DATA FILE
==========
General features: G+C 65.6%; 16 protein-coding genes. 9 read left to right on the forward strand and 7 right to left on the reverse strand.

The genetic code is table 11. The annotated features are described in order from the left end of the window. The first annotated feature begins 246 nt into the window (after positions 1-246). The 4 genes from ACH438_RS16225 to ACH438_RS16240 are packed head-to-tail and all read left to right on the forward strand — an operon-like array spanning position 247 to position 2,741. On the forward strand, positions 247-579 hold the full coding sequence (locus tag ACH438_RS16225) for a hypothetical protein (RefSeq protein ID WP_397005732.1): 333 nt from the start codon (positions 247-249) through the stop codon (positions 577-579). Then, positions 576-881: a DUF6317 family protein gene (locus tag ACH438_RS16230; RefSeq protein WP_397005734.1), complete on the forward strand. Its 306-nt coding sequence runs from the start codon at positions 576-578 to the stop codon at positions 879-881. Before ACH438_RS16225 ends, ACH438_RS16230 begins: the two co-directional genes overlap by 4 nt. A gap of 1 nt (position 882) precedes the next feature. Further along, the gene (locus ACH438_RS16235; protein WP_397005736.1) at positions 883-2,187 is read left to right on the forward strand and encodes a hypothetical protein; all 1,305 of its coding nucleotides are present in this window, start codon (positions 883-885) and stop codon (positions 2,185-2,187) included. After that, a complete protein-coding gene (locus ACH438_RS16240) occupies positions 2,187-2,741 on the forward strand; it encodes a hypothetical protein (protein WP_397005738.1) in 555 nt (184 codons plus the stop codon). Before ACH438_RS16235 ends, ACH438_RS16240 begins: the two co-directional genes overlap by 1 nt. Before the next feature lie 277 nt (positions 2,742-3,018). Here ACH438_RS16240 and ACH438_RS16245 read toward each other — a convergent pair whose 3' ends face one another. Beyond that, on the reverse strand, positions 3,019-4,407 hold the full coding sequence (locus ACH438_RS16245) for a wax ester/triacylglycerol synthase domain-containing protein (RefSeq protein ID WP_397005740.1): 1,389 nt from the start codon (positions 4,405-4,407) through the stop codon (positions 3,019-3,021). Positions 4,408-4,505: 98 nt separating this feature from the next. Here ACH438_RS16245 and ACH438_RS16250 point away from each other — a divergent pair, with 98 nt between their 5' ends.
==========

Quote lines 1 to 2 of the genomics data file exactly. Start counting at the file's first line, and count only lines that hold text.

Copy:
General features: G+C 65.6%; 16 protein-coding genes. 9 read left to right on the forward strand and 7 right to left on the reverse strand.

The genetic code is table 11. The annotated features are described in order from the left end of the window. The first annotated feature begins 246 nt into the window (after positions 1-246). The 4 genes from ACH438_RS16225 to ACH438_RS16240 are packed head-to-tail and all read left to right on the forward strand — an operon-like array spanning position 247 to position 2,741. On the forward strand, positions 247-579 hold the full coding sequence (locus tag ACH438_RS16225) for a hypothetical protein (RefSeq protein ID WP_397005732.1): 333 nt from the start codon (positions 247-249) through the stop codon (positions 577-579). Then, positions 576-881: a DUF6317 family protein gene (locus tag ACH438_RS16230; RefSeq protein WP_397005734.1), complete on the forward strand. Its 306-nt coding sequence runs from the start codon at positions 576-578 to the stop codon at positions 879-881. Before ACH438_RS16225 ends, ACH438_RS16230 begins: the two co-directional genes overlap by 4 nt. A gap of 1 nt (position 882) precedes the next feature. Further along, the gene (locus ACH438_RS16235; protein WP_397005736.1) at positions 883-2,187 is read left to right on the forward strand and encodes a hypothetical protein; all 1,305 of its coding nucleotides are present in this window, start codon (positions 883-885) and stop codon (positions 2,185-2,187) included. After that, a complete protein-coding gene (locus ACH438_RS16240) occupies positions 2,187-2,741 on the forward strand; it encodes a hypothetical protein (protein WP_397005738.1) in 555 nt (184 codons plus the stop codon). Before ACH438_RS16235 ends, ACH438_RS16240 begins: the two co-directional genes overlap by 1 nt. Before the next feature lie 277 nt (positions 2,742-3,018). Here ACH438_RS16240 and ACH438_RS16245 read toward each other — a convergent pair whose 3' ends face one another. Beyond that, on the reverse strand, positions 3,019-4,407 hold the full coding sequence (locus ACH438_RS16245) for a wax ester/triacylglycerol synthase domain-containing protein (RefSeq protein ID WP_397005740.1): 1,389 nt from the start codon (positions 4,405-4,407) through the stop codon (positions 3,019-3,021). Positions 4,408-4,505: 98 nt separating this feature from the next. Here ACH438_RS16245 and ACH438_RS16250 point away from each other — a divergent pair, with 98 nt between their 5' ends.